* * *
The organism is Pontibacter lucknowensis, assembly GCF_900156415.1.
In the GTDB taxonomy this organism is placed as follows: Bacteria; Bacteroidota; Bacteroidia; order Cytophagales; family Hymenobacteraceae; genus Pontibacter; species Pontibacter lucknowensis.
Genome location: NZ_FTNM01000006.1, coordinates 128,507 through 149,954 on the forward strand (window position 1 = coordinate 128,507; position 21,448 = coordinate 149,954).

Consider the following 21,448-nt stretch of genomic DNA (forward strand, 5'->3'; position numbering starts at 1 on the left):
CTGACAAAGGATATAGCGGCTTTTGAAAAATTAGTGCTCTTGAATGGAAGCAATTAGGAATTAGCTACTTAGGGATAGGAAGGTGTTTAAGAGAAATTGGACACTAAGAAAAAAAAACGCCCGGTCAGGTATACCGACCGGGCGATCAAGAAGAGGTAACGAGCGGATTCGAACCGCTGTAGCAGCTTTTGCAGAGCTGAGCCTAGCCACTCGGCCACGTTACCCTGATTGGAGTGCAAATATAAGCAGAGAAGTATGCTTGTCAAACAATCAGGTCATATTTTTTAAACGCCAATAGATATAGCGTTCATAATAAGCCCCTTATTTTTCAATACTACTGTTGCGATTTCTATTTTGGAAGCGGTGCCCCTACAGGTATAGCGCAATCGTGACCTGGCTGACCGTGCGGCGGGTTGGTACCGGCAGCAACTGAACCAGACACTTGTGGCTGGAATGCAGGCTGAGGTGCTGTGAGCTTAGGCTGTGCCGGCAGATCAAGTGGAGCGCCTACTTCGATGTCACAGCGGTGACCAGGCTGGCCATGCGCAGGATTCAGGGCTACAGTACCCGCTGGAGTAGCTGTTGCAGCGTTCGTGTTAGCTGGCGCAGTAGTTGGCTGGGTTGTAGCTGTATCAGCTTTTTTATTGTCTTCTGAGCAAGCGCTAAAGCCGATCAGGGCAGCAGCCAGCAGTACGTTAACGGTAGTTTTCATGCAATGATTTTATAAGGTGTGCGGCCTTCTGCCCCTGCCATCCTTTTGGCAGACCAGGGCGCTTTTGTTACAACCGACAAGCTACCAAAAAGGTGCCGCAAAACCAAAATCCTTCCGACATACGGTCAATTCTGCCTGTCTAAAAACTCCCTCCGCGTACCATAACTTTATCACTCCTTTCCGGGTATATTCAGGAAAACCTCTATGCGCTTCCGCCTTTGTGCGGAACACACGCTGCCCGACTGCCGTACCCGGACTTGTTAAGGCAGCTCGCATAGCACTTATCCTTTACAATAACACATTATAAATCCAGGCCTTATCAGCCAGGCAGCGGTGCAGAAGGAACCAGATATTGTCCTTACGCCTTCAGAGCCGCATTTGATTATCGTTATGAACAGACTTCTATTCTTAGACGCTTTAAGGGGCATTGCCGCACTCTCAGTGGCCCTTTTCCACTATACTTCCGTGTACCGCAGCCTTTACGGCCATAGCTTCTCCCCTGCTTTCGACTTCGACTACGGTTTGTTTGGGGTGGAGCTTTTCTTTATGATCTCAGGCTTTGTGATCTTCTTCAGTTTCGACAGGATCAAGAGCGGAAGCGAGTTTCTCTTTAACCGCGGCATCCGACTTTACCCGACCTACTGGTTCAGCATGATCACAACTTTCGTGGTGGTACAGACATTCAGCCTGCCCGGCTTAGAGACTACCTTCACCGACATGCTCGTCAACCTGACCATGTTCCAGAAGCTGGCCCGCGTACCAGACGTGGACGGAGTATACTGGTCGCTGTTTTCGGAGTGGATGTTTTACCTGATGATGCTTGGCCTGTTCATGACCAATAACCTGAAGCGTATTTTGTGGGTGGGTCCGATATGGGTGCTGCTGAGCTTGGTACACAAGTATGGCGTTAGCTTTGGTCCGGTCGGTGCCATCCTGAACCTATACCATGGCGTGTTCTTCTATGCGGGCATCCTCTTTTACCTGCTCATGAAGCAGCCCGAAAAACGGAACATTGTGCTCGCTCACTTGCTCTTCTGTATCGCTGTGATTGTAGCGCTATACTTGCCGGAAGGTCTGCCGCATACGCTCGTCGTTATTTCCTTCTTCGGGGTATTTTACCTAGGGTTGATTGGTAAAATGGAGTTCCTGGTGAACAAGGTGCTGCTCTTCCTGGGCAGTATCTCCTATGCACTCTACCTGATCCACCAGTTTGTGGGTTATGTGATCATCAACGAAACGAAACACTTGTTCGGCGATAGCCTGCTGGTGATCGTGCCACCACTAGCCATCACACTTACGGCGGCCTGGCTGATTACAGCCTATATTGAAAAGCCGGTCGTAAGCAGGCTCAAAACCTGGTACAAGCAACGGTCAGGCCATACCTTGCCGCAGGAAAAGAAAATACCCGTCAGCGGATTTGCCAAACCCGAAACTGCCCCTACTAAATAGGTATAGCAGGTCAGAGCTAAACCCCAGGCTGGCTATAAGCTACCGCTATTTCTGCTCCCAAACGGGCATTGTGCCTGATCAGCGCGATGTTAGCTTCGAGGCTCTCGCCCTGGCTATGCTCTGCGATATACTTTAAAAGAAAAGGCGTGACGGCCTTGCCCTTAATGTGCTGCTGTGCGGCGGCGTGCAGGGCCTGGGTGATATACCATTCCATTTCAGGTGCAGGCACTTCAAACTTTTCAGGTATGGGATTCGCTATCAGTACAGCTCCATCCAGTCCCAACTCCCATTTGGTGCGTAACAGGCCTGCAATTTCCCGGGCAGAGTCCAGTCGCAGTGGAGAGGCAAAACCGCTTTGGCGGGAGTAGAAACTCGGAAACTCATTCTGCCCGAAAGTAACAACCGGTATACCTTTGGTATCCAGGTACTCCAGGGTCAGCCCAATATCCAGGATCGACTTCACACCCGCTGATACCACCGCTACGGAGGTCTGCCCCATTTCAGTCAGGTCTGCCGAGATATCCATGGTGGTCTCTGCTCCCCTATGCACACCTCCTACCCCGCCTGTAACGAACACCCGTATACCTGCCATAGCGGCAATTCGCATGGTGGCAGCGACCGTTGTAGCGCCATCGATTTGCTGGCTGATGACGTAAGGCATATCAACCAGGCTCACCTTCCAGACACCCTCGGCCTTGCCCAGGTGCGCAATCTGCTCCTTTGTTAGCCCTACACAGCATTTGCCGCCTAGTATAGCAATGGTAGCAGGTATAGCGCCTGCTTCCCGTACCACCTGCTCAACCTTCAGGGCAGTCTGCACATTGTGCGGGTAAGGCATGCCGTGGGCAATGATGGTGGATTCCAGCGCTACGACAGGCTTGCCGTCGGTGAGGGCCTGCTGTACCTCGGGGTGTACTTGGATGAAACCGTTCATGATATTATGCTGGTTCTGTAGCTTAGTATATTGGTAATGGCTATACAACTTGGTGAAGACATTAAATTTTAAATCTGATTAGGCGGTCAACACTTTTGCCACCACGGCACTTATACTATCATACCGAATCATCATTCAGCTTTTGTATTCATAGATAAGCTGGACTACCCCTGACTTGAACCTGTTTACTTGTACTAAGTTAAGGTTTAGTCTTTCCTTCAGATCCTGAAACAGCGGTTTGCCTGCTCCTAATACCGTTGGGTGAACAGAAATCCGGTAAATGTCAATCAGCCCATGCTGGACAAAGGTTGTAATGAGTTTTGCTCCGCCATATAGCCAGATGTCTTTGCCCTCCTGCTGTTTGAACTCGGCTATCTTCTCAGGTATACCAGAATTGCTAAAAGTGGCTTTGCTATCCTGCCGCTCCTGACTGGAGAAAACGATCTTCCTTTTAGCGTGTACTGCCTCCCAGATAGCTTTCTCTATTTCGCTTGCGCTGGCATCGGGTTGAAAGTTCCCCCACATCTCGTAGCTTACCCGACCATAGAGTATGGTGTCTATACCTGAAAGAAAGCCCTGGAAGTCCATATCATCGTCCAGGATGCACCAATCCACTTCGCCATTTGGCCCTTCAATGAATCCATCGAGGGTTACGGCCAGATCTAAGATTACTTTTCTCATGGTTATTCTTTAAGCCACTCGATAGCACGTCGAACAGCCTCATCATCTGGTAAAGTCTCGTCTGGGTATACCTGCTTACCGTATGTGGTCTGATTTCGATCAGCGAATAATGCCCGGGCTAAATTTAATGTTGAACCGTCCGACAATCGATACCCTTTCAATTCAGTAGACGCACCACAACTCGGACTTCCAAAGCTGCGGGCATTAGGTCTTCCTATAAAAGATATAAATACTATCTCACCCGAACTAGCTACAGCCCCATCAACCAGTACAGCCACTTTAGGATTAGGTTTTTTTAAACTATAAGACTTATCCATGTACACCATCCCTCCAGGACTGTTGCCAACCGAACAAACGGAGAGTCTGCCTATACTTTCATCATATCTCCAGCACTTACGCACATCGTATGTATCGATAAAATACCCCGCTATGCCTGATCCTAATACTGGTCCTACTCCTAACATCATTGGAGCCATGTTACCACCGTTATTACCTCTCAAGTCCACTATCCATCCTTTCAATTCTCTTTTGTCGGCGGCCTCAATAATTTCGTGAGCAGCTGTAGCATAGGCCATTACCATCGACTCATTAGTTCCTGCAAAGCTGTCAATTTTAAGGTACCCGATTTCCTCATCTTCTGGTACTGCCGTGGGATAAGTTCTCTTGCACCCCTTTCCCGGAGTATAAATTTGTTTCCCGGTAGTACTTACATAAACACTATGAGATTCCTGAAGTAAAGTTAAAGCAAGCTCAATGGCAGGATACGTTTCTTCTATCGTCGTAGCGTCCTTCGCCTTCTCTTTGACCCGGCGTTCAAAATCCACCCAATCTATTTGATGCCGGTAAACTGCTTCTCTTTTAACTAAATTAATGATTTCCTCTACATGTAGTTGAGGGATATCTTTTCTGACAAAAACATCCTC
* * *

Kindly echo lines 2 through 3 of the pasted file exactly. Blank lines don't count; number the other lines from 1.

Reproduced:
In the GTDB taxonomy this organism is placed as follows: Bacteria; Bacteroidota; Bacteroidia; order Cytophagales; family Hymenobacteraceae; genus Pontibacter; species Pontibacter lucknowensis.
Genome location: NZ_FTNM01000006.1, coordinates 128,507 through 149,954 on the forward strand (window position 1 = coordinate 128,507; position 21,448 = coordinate 149,954).